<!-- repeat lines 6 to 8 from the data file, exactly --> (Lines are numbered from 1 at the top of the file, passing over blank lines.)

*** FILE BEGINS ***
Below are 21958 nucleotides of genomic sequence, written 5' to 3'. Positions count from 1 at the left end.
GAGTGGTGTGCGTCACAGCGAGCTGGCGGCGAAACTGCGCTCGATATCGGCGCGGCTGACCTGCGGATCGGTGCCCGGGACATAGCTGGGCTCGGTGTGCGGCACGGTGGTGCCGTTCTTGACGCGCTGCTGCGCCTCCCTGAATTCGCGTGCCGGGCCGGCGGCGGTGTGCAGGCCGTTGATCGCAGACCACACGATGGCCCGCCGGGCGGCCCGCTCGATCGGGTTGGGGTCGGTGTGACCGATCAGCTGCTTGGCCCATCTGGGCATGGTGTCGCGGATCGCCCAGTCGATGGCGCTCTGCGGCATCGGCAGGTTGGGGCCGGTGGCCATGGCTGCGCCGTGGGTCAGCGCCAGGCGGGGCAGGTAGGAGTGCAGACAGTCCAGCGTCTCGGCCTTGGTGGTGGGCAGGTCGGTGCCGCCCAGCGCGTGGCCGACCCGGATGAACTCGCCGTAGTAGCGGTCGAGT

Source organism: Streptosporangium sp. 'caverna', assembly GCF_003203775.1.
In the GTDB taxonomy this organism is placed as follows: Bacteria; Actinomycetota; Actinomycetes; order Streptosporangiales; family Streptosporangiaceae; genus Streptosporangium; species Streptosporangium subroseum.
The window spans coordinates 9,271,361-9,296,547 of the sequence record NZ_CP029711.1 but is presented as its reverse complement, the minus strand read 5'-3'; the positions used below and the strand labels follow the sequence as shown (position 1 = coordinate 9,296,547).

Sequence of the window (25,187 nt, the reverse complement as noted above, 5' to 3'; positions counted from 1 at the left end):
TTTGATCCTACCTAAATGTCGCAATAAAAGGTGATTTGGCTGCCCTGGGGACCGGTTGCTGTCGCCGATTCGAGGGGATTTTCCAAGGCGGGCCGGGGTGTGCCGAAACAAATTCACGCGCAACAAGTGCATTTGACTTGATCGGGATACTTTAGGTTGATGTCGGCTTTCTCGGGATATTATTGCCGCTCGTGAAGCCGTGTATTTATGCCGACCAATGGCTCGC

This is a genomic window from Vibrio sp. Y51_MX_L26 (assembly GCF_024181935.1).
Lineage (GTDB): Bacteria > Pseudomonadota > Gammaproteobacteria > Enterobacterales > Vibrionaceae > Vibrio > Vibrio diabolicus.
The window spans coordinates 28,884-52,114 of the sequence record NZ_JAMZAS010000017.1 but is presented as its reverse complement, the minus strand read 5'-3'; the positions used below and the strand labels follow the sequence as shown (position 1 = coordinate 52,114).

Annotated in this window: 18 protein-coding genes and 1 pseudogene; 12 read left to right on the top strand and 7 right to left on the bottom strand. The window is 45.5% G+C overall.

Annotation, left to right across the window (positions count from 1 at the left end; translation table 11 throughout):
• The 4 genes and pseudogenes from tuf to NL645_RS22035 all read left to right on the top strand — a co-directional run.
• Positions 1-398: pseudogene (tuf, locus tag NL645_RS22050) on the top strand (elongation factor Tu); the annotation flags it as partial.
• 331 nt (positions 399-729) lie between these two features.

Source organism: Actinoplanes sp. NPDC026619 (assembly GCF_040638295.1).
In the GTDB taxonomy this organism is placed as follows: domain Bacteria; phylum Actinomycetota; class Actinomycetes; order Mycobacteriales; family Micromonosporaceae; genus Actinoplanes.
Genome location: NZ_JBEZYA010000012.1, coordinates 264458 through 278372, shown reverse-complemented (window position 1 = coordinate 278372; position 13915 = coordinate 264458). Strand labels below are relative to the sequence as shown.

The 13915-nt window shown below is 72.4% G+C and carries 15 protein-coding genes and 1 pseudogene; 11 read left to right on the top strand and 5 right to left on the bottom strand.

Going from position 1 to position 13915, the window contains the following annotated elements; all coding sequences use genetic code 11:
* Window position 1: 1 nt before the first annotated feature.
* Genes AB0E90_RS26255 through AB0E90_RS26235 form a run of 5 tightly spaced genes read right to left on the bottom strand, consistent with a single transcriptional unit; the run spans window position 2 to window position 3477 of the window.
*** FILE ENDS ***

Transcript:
Sequence of the window (25,187 nt, the reverse complement as noted above, 5' to 3'; positions counted from 1 at the left end):
TTTGATCCTACCTAAATGTCGCAATAAAAGGTGATTTGGCTGCCCTGGGGACCGGTTGCTGTCGCCGATTCGAGGGGATTTTCCAAGGCGGGCCGGGGTGTGCCGAAACAAATTCACGCGCAACAAGTGCATTTGACTTGATCGGGATACTTTAGGTTGATGTCGGCTTTCTCGGGATATTATTGCCGCTCGTGAAGCCGTGTATTTATGCCGACCAATGGCTCGC

This is a genomic window from Vibrio sp. Y51_MX_L26 (assembly GCF_024181935.1).